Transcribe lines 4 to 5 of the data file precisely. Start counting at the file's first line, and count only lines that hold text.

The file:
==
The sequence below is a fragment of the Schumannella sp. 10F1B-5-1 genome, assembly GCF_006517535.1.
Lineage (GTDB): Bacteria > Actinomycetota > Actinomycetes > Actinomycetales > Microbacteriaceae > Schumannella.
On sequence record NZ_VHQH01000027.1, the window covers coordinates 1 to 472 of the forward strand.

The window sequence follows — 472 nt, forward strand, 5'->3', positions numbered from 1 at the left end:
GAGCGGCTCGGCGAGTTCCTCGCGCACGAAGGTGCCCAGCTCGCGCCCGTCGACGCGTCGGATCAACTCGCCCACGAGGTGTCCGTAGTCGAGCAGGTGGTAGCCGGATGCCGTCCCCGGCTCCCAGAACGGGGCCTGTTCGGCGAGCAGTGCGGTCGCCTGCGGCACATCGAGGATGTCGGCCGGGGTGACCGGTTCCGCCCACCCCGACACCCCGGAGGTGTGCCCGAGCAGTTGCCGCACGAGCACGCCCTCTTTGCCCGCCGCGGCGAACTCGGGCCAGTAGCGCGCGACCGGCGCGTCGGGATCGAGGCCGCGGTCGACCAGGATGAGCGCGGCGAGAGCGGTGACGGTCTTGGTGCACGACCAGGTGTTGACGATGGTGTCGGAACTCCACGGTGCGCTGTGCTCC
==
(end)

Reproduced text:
The window sequence follows — 472 nt, forward strand, 5'->3', positions numbered from 1 at the left end:
GAGCGGCTCGGCGAGTTCCTCGCGCACGAAGGTGCCCAGCTCGCGCCCGTCGACGCGTCGGATCAACTCGCCCACGAGGTGTCCGTAGTCGAGCAGGTGGTAGCCGGATGCCGTCCCCGGCTCCCAGAACGGGGCCTGTTCGGCGAGCAGTGCGGTCGCCTGCGGCACATCGAGGATGTCGGCCGGGGTGACCGGTTCCGCCCACCCCGACACCCCGGAGGTGTGCCCGAGCAGTTGCCGCACGAGCACGCCCTCTTTGCCCGCCGCGGCGAACTCGGGCCAGTAGCGCGCGACCGGCGCGTCGGGATCGAGGCCGCGGTCGACCAGGATGAGCGCGGCGAGAGCGGTGACGGTCTTGGTGCACGACCAGGTGTTGACGATGGTGTCGGAACTCCACGGTGCGCTGTGCTCC